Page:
This year is going down in Rocque life history as the year of the wedding. Three of our closest friends are jumping the broom. Luckily for us, the weddings are spaced out. But I’m a bridesmaid in one, Mr. Rocque is a groomsman in the other, and each wedding takes place in a different major city. We’re excited about the travel opportunities and experiencing our friends’ joy, but also reminiscent about when we were planning our big day and reflective about what we know now that we wish we’d known then.
In the spirit of support, these are three major takeaways we learned on our big day that would’ve helped us to relax if we’d just learned to stop overthinking.
1. It’s not really “your day” when there’s a ceremony involved.
If you keep your wedding day low-key by going to the justice of the peace and having dinner with family afterward, then that’s when it really is your day because it’s relatively stress-free. But if you’re having a ceremony in front of more than 15 spectators, then it’s your day in theory but not in practice.
Either way it’s going to be fun, but most of your time will be spent catching up with family and friends who you probably haven’t seen in a while. They’re happy for you and they want to congratulate you and chat up a storm. Mr. Rocque and I thought we were keeping it small with 60 guests. Technically, that is small compared to a lot of other ceremonies out there, but even that was exhausting. We got pulled in so many different directions (and that was just for the daytime festivities). We had an afterparty that night so we could catch up with the other 250-plus friends we couldn’t afford to have watch our nuptials, so yeah… We didn’t get to peacefully enjoy being Mr. and Mrs. until the next day, when we had breakfast at the B&B where we were staying for the weekend and lounged around in our pajamas for the rest of the day.
2. Something always goes wrong. Embrace it.
I wasn’t a bridezilla, but I definitely understand how easy it is to become one, and over the dumbest things too. There was a dress snafu during my wedding planning, where my bridesmaid (I only had one) had to get a new dress (not her fault). The dress was in the color family that I wanted, but not the exact color. As a result, I was overcome by so much anxiety that my blood pressure elevated. Not cool.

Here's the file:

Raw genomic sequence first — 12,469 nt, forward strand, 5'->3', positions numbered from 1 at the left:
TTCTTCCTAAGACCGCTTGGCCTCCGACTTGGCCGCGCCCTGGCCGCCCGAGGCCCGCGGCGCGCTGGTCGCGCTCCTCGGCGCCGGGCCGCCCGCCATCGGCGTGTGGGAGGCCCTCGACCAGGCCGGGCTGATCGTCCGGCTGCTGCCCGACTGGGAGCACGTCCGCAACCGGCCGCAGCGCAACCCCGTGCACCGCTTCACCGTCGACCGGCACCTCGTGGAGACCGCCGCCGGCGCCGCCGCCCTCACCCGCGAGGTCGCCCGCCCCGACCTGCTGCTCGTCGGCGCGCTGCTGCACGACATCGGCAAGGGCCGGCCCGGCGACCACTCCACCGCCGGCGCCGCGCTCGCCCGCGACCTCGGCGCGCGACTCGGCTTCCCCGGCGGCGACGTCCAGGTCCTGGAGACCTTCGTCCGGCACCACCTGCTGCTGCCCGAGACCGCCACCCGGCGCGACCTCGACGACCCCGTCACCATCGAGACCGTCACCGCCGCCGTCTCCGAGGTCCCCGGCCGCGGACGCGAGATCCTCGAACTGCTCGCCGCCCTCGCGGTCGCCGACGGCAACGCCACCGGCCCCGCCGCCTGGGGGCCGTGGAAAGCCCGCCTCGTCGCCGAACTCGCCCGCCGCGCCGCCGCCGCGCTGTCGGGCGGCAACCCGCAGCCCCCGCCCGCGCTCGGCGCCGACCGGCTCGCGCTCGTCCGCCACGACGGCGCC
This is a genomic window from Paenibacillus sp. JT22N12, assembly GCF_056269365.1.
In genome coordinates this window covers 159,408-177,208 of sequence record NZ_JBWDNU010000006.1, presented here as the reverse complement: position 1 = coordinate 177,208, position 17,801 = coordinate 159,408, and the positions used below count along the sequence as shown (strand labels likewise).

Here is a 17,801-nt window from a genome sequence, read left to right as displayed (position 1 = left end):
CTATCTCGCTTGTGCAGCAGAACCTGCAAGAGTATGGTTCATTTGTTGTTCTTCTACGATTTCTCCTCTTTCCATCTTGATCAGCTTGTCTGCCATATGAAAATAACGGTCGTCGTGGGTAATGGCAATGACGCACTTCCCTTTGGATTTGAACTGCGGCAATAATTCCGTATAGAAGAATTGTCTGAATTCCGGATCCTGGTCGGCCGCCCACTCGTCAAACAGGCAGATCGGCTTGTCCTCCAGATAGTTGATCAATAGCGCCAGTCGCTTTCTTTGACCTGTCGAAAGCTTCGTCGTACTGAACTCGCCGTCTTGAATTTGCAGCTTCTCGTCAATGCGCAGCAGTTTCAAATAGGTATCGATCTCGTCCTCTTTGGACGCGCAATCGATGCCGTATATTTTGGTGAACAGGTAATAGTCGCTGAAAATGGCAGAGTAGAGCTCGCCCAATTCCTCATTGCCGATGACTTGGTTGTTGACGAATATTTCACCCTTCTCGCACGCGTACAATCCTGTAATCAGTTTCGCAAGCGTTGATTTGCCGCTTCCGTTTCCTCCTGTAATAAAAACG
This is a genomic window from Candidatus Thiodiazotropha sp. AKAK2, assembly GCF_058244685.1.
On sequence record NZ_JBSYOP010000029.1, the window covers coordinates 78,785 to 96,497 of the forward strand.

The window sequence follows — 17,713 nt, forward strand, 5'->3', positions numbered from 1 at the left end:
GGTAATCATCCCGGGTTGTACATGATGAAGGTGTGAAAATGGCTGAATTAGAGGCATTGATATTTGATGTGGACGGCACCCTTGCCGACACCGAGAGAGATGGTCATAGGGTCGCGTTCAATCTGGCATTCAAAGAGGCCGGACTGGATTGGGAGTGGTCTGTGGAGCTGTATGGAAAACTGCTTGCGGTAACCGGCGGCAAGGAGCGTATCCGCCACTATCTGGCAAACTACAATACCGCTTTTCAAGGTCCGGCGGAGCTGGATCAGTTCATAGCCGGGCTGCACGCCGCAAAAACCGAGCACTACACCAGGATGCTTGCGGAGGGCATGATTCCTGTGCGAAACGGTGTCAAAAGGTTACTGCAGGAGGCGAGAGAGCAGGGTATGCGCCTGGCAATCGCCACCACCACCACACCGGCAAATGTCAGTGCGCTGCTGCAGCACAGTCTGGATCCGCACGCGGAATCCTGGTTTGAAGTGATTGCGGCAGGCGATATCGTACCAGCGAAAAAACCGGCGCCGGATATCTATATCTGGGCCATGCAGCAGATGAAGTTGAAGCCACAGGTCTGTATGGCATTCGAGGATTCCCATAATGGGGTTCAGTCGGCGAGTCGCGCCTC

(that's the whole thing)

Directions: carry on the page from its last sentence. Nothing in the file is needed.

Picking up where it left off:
This happened so last minute that we had to move forward with the replacement dress. It was a nice dress, and everything turned out fine, but all I could do was wonder if anyone would notice. In hindsight, it was ridiculous to wonder if anyone would notice and silly to focus on a slight color variation. It could have been worse, like a complete 180-degree color variation (yellow versus purple, for example). That really would have been a problem.
There’s always a solution in event planning. And even if it’s not an exact replica of the original plan, you have to be flexible and open enough to the possibility of making tweaks due to Murphy’s Law, so that you overcome it without hurting yourself or others. (I wanted to hurt the person who caused the dress snafu, but my own willpower and divine intervention kept that from happening.)
3. The fun starts tomorrow.
I had fun planning and researching for my wedding, despite some of the drama that comes with putting them together. And I loved how much more the thrill intensified as I got closer to the big day. But it’s just one day, and the real adventure starts once the show’s over. Keep that in mind whenever someone makes you want to spaz out during the planning process, because the end result is all that really matters.
Did I leave anything out? What advice do you have for anyone who’s about to tie the knot?
Mr. and Mrs. Rocque are the couple formerly known as Anslem Samuel and Starrene Rhett, New York-based journalists who found love in between bylines. Follow the newlyweds’ musings of a marriage in progress here, on Twitter and via their joint blog.